In they loaded and up they went, to the top of the mountain for a wild uncontrolled schuss to the bottom.
American college ski racing began in the 30's at the east coast schools of Harvard and Yale, Dartmouth, New Hampshire, and Vermont. The sport was more social in those days. In fact the teams were called Outing Clubs.
Dartmouth was the first college to organize a team, the Dartmouth Outing Club. The year, 1909. The purpose, to promote the sport of cross-country skiing and ski jumping. In 1914 the first United States Intercollegiate Ski Championships were held. Dartmouth was the host. Soon the sport became more intense. In 1922, to keep ahead of the competition, Dartmouth hired the first alpine ski instructor to teach ski techniques in America. The form remained the same. Ski competitions remained a Nordic event.
In the winter of 1929-1930 the techniques of the sport experienced it's first major change. A new ski instructor, Otto Schniebs, arrived at the college. He brought with him the Arlberg Skiing Method created by the famous Hannes Schneider. The Dartmouth skiers took to the new technique, and it quickly replaced the old traditional methods. Otto Schniebs became their first permanent coach and unofficial spokesman for college ski racing. Dartmouth, known as the Dartmouth Outing Club, developed into America's racing power. Lake Placid was the center of skiing and ski racing. The Rocky Mountains and the Sierras were undiscovered.
Almost over night, everything about the sport began to change. The tiny mining camp of Alta, in the Wasatch Mountains close to Salt Lake City, opened for business. Hollywood discovered the snow in the San Bernardino Mountains near Los Angeles. American ski jumping records were set at a hill near Wrightwood. Walt Disney was building Sugar Bowl, near Donner Pass in California's Sierra Nevada's. In 1937, Union Pacific, and the Harriman family, began construction of America's first destination ski resort in Ketchum, Idaho. The finished product became known as Sun Valley.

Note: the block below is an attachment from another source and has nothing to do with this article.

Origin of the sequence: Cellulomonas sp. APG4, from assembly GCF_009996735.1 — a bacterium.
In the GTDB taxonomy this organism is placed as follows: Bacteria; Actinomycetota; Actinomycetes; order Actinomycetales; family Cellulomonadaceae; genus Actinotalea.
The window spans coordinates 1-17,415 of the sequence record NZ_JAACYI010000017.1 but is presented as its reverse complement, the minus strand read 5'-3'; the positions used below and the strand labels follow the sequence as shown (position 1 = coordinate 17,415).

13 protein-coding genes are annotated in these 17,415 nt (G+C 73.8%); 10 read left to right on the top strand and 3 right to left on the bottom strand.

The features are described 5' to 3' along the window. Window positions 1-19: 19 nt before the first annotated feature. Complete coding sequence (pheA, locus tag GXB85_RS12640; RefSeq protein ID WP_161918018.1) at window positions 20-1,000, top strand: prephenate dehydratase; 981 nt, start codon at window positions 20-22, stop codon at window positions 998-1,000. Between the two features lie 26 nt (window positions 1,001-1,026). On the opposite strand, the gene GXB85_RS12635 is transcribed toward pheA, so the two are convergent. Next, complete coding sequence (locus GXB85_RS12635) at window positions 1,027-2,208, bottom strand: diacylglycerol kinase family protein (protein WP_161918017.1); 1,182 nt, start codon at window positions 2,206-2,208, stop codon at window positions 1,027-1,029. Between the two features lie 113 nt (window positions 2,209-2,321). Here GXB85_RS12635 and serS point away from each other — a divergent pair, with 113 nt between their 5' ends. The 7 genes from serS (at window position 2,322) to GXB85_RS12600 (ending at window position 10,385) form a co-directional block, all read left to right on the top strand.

Skiing became popular in the fifties and by the sixties the sport exploded. No longer did the East have a lock on the sport. The deep reliable snows of the west took control. Ski resorts popped up everywhere. Common names now, Sun Valley, Aspen, Jackson Hole, Vail, Park City, Mammoth, and Squaw Valley.
Ski Racing was an integral part of the explosion. Where ever there was snow and a college there was a ski team. Most were club programs, but as the larger schools became more organized, more serious competitions were held. The early meets were known as Winter Snow Carnivals. The University of Nevada-Reno held one of the largest. Nevada's competition invited the skiing powerhouses of the west. Then they were Utah, Colorado, Denver, Nevada, San Jose, Stanford, and UCLA.
Five disciplines were listed on the schedule. Alpine skiers raced slalom, giant slalom, and the always dangerous downhill. Nordic skiers competed in ski jumping and classic cross-country. (Americas Bill Koch had not yet invented the skate-ski technique now known as cross-country free style). Many competitors competed in four of five events, and there was a combined event called the Skimeister Championship, the best skiers competing in both alpine and Nordic disciplines.
In the 50's and 60's the NCAA became involved. Soon they were in complete control. Competitions spread from the east coast (East Div.), to the mid-west (Central Div.), and the west (Rocky Mt. Div.). The NCAA held their first National Championships in 1954, a men's only event. In 1983 that the first women's championships was offered.
By the end of the 60's the sport format was beginning to change. Some of the traditional events were too dangerous. The liability to schools and ski resorts was too great. The NCAA eliminated the downhill discipline in 1976 and ski jumping in 1981. The skimeister alpine-Nordic combines also became history.
Schools began to drop ski racing from their programs. But the desire for college competition did not die. Another level of collegiate racing was evolving. This one included women from the beginning. Non-sanctioned university club teams began to flourish.
In 1967, the United States Collegiate Ski Association (USCSA) was created. Many of the big name NCAA schools became members. Today the Association represents more than 75% of the colleges and universities in the nation, has five regions, eleven conferences, and more than 220 schools participating.